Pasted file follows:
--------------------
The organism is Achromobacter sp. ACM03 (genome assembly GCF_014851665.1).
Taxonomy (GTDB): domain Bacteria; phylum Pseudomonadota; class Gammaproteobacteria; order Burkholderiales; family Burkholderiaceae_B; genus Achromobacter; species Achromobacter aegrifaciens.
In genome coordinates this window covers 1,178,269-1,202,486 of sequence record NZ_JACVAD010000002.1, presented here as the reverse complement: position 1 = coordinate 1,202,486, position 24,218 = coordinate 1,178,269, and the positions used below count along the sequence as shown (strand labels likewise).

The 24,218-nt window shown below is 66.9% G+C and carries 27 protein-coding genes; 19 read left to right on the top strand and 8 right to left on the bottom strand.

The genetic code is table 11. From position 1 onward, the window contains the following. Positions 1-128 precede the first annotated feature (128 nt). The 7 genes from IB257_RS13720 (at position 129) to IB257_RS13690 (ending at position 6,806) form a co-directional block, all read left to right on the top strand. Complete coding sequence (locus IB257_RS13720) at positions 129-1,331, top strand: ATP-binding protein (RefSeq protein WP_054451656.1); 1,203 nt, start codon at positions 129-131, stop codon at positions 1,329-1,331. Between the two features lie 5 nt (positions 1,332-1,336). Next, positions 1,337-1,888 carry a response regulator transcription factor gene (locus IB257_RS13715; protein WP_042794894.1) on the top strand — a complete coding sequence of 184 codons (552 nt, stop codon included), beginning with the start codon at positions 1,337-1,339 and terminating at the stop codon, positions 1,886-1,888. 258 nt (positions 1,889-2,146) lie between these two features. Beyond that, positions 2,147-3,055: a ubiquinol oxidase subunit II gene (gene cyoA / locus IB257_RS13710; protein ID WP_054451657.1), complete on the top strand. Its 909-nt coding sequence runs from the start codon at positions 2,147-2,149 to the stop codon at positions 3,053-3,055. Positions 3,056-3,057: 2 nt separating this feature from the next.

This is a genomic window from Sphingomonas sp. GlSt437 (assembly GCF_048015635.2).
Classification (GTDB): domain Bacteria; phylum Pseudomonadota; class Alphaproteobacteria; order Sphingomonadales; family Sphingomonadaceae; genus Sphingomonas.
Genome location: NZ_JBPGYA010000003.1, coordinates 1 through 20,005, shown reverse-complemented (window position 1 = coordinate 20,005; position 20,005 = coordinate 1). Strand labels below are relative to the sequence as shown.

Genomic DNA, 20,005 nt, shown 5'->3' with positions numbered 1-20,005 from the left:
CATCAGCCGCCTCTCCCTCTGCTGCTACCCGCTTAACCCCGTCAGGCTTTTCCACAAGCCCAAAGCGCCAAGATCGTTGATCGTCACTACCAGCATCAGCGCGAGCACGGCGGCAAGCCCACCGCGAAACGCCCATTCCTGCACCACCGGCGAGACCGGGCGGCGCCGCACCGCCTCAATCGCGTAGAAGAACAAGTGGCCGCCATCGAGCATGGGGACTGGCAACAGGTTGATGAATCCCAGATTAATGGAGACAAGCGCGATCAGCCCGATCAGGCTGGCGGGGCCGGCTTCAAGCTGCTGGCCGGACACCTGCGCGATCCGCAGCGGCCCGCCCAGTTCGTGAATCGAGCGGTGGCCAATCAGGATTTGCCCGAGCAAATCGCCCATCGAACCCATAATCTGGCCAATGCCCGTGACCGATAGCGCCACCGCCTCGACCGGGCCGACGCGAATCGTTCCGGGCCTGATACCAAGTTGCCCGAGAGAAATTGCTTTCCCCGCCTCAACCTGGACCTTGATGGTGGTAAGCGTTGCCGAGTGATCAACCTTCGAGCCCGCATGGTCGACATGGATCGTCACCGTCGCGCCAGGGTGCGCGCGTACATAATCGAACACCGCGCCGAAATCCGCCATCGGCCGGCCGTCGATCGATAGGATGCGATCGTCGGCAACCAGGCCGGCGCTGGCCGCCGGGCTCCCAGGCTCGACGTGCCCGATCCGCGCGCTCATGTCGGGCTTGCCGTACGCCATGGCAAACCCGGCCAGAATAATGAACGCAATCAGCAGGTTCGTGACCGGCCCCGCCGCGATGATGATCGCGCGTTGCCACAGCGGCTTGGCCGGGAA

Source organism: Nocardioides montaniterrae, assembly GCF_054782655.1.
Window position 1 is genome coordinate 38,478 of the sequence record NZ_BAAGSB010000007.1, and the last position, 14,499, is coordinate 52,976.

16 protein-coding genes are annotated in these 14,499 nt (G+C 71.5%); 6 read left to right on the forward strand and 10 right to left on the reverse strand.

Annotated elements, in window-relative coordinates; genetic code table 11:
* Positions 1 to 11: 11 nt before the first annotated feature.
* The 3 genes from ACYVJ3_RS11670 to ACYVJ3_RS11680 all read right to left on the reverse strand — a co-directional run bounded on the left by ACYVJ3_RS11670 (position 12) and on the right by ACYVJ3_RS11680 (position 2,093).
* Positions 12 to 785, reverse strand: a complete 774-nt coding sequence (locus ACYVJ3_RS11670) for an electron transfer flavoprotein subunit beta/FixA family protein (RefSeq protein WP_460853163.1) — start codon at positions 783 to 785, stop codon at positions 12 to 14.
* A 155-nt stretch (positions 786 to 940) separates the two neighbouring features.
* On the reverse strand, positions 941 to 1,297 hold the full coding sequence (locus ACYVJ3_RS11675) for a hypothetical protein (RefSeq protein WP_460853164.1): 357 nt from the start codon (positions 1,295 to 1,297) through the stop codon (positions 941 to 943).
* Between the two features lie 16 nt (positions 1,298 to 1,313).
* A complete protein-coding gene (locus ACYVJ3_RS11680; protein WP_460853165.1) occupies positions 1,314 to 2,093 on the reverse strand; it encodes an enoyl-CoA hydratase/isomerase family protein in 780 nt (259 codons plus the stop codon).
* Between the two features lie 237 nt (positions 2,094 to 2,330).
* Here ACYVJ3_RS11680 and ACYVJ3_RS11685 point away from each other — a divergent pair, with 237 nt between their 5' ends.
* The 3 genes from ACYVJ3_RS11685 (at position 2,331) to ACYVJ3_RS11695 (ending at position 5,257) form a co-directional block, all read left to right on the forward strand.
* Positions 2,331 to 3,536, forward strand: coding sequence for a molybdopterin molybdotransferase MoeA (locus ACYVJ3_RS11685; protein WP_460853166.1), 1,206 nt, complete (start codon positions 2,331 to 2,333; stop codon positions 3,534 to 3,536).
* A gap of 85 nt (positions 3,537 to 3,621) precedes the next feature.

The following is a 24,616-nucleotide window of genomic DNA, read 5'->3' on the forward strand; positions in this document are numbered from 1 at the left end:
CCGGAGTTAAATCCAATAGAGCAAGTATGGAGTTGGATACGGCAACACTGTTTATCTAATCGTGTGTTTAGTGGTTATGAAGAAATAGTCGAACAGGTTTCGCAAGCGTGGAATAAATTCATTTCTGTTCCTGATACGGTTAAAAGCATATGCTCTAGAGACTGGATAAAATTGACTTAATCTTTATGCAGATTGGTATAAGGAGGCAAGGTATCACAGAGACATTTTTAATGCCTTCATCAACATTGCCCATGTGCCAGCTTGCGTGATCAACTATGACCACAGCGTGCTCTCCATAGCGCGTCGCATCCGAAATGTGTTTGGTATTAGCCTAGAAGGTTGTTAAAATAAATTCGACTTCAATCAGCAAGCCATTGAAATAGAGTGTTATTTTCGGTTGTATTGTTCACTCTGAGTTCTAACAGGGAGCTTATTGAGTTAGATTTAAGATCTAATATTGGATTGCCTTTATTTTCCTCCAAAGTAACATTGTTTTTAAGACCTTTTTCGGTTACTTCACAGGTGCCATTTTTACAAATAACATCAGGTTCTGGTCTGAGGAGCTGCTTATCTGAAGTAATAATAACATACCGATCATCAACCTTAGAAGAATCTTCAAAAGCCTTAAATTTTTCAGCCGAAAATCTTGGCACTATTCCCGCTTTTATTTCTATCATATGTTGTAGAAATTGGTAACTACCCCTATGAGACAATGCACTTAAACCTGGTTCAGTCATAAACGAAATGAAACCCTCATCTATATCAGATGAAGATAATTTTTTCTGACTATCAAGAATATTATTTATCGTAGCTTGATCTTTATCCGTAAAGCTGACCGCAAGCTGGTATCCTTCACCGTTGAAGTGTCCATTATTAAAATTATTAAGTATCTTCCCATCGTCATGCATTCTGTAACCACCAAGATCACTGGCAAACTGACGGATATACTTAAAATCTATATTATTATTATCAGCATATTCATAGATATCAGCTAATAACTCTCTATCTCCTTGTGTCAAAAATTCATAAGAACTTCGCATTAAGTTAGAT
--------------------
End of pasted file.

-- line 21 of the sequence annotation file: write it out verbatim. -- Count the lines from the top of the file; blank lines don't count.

* A complete protein-coding gene (locus ACYVJ3_RS11680; protein WP_460853165.1) occupies positions 1,314 to 2,093 on the reverse strand; it encodes an enoyl-CoA hydratase/isomerase family protein in 780 nt (259 codons plus the stop codon).